Inflation in the Euro Area is high and erodes the purchasing power of many (but not all) incomes. Bad. But it will be transitory. And there is no indication of endogenous macro-economic instability. Why do I think this?
I’ll first discuss the (largely) transitory nature of the present price increases, macro (in)stability comes next.
Graph 1 shows two metrics of inflation. The first is based on the ‘normal’ consumer price index, but this time without energy and without increases of indirect taxes (read: Value Added Tax, VAT). As we can see this inflation metric was quite low during a large part of 2021 and still is way below the 2,0% ECB inflation target. Crisis? What crisis! The data show that the recent (and large) increase in inflation is largely caused by energy prices and governments (which increased VAT). The second inflation metric is (hold your breath) ‘Frequent Out Of Pocket Purchases (FROOPP) inflation’. Behavioral economist have noted that perceptions of inflation are largely based on non-automated payments connected to groceries, coffee, beer and gasoline. What you pay is what you see. Which led statisticians to develop an inflation metric based on such purchases: FROOPP inflation. Which (including VAT increases) is quite high and explains the feeling that prices are rapidly increasing. But gasoline prices are actually coming down, again, which will lead to a decline of FROOPP and possibly to less inflation anxiety.
The influence of VAT changes is shown in graph 2. The orange line shows and increase of inflation without VAT increases of around 3%-point since the autumn of 2020 while the blue line (which includes VAT changes) shows an increase of 4%-point. Meaning that one quarter of the increase of inflation is caused by one player only: the government… For inflationistas: raising taxes is one of the classical ways to cool an economy – deflationary policies are pursued already, rightly or wrongly.
But as I do not expect more VAT increases while I also do not expect the same kind of energy price increases in 2022 as in 2021 we can safely state that inflation in 2022 will be quite a bit lower than in 2021.
A comparable story is told by the table below. The table shows al items included in the basket used to calculate the consumer price level with year on year price increases of above 4,0% (november 2021). As we can see, the top 15 is dominated by oil, energy (and ponies and accessories…). These energy price increases will no doubt subside, leading to lower inflation. To me, the most surprising aspect of this table was however the rather high level of increase of a whole number of services related to repair and maintenance as well as accommodation. It is tempting to speculate which these prices surge, comments are welcome. These prices might continue to rise as increases in these rates will only lead to a slow increase of supply, if any! The stock of skilled plumbers and carpenters is limited. Inflation will subside, but it might not be as low as during the last years.
We should of course not just look at consumer items. The national accounts teach us that there are different kinds of expenditure. Graph 3, based on Eurostat national accounts data for the Euro Area, shows price increases not just for consumer spending but also for investments and government spending on education, streetlights, the army and other items considered public consumption’. As we can see, Covid led to a stark increase in volatility – which is the reason to be skeptical about the enduring nature of the present rates of inflation.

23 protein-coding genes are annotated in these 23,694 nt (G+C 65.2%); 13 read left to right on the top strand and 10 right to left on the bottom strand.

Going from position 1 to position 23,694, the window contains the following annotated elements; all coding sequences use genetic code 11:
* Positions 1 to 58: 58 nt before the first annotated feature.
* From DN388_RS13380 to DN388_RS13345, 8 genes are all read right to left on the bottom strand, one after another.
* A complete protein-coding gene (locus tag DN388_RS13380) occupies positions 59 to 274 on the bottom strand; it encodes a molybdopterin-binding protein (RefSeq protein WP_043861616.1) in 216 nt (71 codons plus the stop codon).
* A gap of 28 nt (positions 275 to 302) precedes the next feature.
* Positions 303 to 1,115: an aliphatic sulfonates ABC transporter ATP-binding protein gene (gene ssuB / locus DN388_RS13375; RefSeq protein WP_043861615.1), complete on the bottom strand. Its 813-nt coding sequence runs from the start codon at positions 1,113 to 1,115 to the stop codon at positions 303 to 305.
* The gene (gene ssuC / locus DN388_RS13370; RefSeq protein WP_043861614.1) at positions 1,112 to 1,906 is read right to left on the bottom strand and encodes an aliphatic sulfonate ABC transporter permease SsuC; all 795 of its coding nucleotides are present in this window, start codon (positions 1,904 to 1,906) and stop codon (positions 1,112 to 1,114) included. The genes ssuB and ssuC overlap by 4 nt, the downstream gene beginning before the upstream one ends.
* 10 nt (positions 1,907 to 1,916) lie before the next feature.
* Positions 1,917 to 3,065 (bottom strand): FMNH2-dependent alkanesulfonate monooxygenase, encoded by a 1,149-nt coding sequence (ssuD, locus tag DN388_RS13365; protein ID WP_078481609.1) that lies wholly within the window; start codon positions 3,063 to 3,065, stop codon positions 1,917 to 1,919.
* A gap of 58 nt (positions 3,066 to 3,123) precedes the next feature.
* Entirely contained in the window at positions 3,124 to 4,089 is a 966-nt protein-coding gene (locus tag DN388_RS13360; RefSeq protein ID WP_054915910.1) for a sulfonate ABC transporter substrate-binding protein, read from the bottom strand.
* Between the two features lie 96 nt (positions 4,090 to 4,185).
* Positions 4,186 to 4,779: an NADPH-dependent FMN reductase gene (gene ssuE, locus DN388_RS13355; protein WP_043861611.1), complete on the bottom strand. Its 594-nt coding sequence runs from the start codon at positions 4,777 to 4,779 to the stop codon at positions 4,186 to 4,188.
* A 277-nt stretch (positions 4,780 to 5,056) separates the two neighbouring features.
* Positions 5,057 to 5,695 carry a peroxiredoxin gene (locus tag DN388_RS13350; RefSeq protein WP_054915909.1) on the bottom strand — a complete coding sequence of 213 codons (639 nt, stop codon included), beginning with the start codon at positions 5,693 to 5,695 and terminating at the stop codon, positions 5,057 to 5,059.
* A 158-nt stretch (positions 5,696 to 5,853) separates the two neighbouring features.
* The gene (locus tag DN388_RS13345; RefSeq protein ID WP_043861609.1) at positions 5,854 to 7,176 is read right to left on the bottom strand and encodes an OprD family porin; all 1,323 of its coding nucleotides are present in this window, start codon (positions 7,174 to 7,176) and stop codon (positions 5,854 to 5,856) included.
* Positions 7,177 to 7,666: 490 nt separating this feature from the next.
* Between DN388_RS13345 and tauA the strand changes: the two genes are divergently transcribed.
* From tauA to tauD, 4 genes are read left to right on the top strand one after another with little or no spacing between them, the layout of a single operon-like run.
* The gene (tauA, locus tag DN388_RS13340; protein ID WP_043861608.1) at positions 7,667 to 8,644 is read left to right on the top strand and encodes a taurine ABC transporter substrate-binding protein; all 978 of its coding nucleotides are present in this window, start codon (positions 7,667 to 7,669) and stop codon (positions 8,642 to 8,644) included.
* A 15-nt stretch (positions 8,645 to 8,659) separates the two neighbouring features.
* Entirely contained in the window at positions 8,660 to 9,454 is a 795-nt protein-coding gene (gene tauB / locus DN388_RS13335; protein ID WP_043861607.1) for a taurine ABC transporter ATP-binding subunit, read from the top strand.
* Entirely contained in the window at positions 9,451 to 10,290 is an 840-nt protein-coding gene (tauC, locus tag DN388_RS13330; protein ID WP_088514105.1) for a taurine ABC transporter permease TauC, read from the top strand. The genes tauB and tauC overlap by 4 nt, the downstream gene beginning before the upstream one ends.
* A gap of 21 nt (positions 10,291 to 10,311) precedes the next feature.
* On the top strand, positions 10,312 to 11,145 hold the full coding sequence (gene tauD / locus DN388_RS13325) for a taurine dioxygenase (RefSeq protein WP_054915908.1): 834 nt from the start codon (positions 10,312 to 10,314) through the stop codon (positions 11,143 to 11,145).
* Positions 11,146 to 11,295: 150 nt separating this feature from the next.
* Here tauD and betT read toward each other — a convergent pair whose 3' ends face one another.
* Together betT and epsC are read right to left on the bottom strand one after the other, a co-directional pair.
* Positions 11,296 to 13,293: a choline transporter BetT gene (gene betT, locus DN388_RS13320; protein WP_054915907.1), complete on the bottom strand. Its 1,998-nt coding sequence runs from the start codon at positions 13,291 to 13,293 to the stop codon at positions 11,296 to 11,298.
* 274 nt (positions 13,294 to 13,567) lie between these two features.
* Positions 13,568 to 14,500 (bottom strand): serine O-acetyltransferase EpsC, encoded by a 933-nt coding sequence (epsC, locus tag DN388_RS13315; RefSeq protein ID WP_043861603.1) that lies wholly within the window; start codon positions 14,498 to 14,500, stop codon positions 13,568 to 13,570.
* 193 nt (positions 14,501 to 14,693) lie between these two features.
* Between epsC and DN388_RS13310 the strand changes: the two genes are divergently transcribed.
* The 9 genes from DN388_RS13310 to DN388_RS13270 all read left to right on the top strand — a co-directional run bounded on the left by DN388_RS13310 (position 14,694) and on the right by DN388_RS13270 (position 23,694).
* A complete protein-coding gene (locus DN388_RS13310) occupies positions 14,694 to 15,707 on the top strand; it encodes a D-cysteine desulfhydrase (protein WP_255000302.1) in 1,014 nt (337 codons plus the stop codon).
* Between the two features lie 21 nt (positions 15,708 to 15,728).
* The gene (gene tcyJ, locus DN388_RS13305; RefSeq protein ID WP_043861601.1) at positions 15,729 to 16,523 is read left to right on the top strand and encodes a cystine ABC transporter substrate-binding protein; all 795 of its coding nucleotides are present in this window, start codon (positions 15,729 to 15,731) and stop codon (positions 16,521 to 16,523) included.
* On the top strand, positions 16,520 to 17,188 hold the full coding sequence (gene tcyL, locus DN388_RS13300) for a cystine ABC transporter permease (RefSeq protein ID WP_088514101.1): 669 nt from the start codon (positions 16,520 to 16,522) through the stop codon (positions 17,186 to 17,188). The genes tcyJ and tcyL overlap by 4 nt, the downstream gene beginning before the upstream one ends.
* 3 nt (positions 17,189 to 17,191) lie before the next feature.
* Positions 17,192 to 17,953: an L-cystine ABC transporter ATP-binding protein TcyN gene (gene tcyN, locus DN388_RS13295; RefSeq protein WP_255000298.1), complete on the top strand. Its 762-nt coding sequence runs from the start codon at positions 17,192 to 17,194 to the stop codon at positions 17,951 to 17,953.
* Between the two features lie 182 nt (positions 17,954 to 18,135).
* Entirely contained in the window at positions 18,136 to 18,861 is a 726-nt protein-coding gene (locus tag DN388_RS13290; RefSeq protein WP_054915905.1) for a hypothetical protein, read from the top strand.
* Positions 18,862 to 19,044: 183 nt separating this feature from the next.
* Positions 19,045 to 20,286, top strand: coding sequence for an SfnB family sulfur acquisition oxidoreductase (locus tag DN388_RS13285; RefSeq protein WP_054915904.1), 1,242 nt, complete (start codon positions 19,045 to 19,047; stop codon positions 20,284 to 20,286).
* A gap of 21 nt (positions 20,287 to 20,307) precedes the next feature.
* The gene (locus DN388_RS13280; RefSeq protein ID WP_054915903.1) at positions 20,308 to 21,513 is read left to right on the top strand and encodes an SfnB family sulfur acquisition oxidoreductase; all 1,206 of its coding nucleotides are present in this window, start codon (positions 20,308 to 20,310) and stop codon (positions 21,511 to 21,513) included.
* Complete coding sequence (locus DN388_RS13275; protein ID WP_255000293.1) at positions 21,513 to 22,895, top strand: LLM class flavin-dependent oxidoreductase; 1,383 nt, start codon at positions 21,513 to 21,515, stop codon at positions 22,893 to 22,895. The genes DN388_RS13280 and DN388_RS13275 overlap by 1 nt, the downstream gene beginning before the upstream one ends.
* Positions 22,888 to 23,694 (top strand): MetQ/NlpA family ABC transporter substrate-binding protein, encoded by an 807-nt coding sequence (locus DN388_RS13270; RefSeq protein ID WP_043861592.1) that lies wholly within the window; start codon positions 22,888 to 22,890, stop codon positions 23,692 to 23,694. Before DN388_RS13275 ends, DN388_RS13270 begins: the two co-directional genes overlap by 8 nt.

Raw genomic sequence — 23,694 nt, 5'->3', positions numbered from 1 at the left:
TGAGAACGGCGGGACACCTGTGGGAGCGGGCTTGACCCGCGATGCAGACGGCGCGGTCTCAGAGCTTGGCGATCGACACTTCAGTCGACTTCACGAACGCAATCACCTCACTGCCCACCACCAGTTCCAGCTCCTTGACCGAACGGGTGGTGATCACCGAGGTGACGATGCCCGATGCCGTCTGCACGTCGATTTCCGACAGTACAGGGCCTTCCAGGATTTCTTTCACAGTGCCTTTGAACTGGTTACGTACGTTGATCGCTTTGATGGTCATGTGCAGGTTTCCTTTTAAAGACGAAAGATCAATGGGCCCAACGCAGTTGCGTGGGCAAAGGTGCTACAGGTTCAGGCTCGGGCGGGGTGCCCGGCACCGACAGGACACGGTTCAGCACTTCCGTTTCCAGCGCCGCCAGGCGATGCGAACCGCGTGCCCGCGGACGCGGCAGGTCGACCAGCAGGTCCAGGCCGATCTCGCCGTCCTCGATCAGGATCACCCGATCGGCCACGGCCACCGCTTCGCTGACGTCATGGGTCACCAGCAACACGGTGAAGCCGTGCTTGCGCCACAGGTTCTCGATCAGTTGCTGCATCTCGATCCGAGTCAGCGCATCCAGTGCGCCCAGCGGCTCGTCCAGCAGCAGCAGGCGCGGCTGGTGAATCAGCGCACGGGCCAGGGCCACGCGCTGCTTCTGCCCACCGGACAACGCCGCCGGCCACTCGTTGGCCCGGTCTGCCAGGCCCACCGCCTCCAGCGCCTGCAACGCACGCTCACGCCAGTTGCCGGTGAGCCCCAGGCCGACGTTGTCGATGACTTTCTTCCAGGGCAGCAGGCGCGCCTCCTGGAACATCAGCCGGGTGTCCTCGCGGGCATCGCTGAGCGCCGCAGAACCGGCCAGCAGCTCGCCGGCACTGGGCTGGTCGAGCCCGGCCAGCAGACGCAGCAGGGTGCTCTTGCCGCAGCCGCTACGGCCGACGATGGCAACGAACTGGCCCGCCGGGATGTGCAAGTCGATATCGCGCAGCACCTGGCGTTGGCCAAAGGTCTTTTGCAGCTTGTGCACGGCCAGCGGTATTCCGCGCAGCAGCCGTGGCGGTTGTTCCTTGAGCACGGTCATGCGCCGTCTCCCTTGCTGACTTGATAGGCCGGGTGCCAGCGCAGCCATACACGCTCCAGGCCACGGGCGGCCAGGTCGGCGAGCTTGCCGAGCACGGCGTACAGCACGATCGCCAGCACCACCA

The national accounts also teach us that, when we look at nominal data: ‘expenditure = income = production’ . Which means that even looking at more categories of expenditure, as in graph 3, is not enough. We should also look at income prices (the wage level, the level of rents and profit margins) as well as production prices (including administered prices of stocks in, for instance, ships waiting in the waters outside the harbor of Los Angeles). When nominal expenditure increases, nominal income by necessity increases too, either because of higher wages or more wages or higher rents or more rents or more profit because of higher sales or higher profit margins.
Keynes was actually the first one to use this idea in an analytical sense, in ‘How to pay for the war‘. In a truly inflationary environment, we should see increases in wages and/or rents and/or profit margins, too. Mind the and/or. The gains of inflation are not always equally divided between labor and capital (or, for that matter, the government when it increases VAT rates…). Read Keynes. At this moment, to my knowledge, rents as well as profit margins are increasing, while rates charged by the self employed might be increasing, too (see the table above). Wages, however, are on average not increasing, or at least not as fast as consumer prices (graph 4). The interpretation of graph 4 is complicated by compositional changes. In 2020, many low wage workers became unemployed, which led to an increase of average wages (the spike in the graph). In the second quarter of 2022 the opposite happened. For the macro accounting identity this however does not matter. There is simply no way that inflation can be explained by a wage-push environment. To the contrary: the spike in demand which was met by an increase in employment, not by an increase in wages! Also, the volatility of the data are a warning. In the Covid economy, spikes as well as dips are bound to be transitory… And at this moment, it will be clear that people with rent incomes (Putin, oil) are the real winners. It’s all about ‘land’, or ownership of non-produced inputs. Lower VAT rates. Increase land taxes.